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A summer stock theatre is a theatre that generally presents stage productions only in the summer time in the United States. The name combines the seasonal aspect with a tradition of putting on shows with a resident company and reusing stock company scenery and costumes. Some smaller theatres still continue this tradition, and a few summer stock theatres have become highly regarded theatre festivals. Equity status and pay for actors in these theatres varies greatly, sometimes resulting in sub-minimum wage pay for acting "interns." Often viewed as a starting point for professional actors, stock casts are typically young, just out of high school or still in college.

Summer stock theatres frequently take advantage of better weather by having their productions outdoors.

According to Martha Schmoyer LoMonaco, summer stock consists of "theater companies serving vacationers in largely rural areas of the northeastern United States. The classic summer stock season runs between June and October. Titles change weekly or biweekly. But the stock of scenery, costumes and props, as well as the resident company of actors, gets recycled and reused week after week."[1]



Summer stock started in the 1920s with three theatres: Manhattan Theatre Colony, first started near Peterborough, New Hampshire (1927) and moved to Ogunquit, Maine; the Cape Playhouse, Dennis, Massachusetts (1927); and the Berkshire Playhouse, Stockbridge, Massachusetts (1928). Many of the theatres of the heyday, the 1920s through the 1960s, were in New England. Also called the "straw hat circuit", theatres also were in New York, Pennsylvania, and Ohio, among other states. (There had been earlier summer theatres: the Gardens Theatre, Denver (1890) and Lakewood Playhouse near Skowhegan, Maine (1901 for summer), but they were established stock theatres that had then been used as a summer venue.)[2]

The structure was to present different plays in weekly or biweekly repertory, performed by a resident company, generally between June and September. The usual fare consisted of light comedies, romances, mysteries. The theatres were located in rural areas.[2] Touring companies would carry hand props and costumes to each venue, where sound, lights and set would be awaiting them.

Summer stock provided a training ground for actors and great, inexpensive entertainment for vacationing East Coast urbanites. Craig Mamrick describes Louis Edmonds' early summer stock experience: "Louis spent the summer of 1949 working as part of the repertory company at the Ogunquit Playhouse in Ogunquit, Maine...The Ogunquit Playhouse was affiliated with the Manhattan Theatre Colony, an apprentice program that hopeful actors could attend (paying $150 for the summer) to learn their craft and observe--and possibly work with--professionals. Such stage luminaries as Maude Adams, Ethel Barrymore, Lilian Gish, and Ruth Gordon had trod the boards here. Students took classes in acting, stagecraft, makeup, and voice, and if they were talented enough, they might be asked to appear in plays with the resident acting company."[3] Additionally, many notable performers spent their summers on the circuit. Plays and musicals that had closed on Broadway would play the circuit. By 1950, there were 152 Equity companies, including the Ogunquit Playhouse[4] and Skowhegan Playhouse in Maine; the Woodstock Playhouse in upstate New York; Falmouth Playhouse in Massachusetts (burnt down in 1994);[5] Priscilla Beach Theatre in Plymouth, Massachusetts, and the Bucks County Playhouse in New Hope (suburban Philadelphia), Pennsylvania (established in 1939). [6] The Westport Country Playhouse in Connecticut, since renovated with the support of Joanne Woodward and Paul Newman, was also part of the summer stock circuit.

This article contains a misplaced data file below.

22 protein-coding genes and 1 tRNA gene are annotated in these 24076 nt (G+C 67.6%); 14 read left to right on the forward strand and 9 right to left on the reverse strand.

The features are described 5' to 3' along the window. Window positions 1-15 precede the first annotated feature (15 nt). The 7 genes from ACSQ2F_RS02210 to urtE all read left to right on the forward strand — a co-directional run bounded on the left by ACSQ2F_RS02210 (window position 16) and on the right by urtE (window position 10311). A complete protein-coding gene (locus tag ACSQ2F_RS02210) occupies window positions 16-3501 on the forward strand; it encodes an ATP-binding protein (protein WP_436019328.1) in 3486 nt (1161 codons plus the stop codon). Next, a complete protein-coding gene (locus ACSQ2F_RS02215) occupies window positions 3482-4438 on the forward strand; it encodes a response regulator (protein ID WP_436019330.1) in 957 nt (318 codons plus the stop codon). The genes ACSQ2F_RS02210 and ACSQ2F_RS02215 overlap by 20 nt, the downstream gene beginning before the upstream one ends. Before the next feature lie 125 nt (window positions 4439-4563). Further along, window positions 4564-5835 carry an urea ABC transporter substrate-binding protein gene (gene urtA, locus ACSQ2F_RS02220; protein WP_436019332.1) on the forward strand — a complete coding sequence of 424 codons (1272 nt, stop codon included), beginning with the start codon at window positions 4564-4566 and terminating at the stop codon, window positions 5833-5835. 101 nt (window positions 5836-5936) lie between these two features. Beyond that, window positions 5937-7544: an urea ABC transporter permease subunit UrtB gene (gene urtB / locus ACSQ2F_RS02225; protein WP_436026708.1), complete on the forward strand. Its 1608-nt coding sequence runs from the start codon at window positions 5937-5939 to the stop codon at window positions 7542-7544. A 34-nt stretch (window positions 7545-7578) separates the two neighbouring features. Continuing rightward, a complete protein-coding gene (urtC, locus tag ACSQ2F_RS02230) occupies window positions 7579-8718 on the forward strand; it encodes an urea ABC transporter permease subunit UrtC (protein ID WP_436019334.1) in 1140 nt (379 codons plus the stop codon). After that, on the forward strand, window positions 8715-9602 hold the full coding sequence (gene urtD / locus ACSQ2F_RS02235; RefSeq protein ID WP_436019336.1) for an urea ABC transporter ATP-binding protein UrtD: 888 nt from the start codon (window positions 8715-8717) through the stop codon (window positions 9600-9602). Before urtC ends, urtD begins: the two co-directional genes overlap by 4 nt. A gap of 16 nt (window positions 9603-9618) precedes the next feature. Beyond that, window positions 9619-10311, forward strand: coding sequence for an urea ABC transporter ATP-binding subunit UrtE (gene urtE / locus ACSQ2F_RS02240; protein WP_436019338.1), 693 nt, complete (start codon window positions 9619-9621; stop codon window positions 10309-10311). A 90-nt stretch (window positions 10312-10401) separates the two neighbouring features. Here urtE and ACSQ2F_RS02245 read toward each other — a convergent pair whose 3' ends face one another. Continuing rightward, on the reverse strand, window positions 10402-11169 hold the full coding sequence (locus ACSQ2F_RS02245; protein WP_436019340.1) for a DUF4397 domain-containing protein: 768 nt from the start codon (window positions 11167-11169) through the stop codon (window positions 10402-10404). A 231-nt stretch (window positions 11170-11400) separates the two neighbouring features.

A similar circuit existed in Florida during the winter. Venues included the Royal Poinciana Playhouse, Palm Beach, Florida (closed since 2004)[7] where performers from Bob Cummings in 1958 to Arlene Francis (1961) and Richard Chamberlin (1966) appeared.[8]


Stars of Broadway, film, and television would regularly spend summers performing in stock. The Council of Stock Theatres (COST) negotiated a special contract with Actors Equity to cover the work of actors and stage managers.[9][10]

John Kenley, an Ohio-based producer, ran his own summer stock circuit, Kenley Players, in Columbus, Dayton, Warren, the Carousel Theatre in Akron, and Canton, Ohio. Starting in 1958 performers such as Dan Dailey in Guys and Dolls, Barbara Eden in Lady in the Dark, and Howard Keel in Kismet appeared. Kenley cast "movie stars and television personalities" who were nationally known.[11] During Gypsy Rose Lee's engagement in Auntie Mame at the Warren theatre, Erik Preminger wrote: "Working for him [John Kenley] was a joy. Everything about his operation was first-class from the director and supporting cast he had assembled through the scenery, props, and costumes...He was attentive, supportive."[12] Performers such as Paul Lynde,[13] Bill Bixby, Karen Morrow, Phyllis Diller, Andy Devine, Gordon MacRae[14] and Patrice Munsel starred in Kenley stock productions. Ethel Merman performed in Call Me Madam at the Kenley Players in 1968 (as well as appearing at the Parker Playhouse and Coconut Grove Playhouse in Miami earlier that year).[15]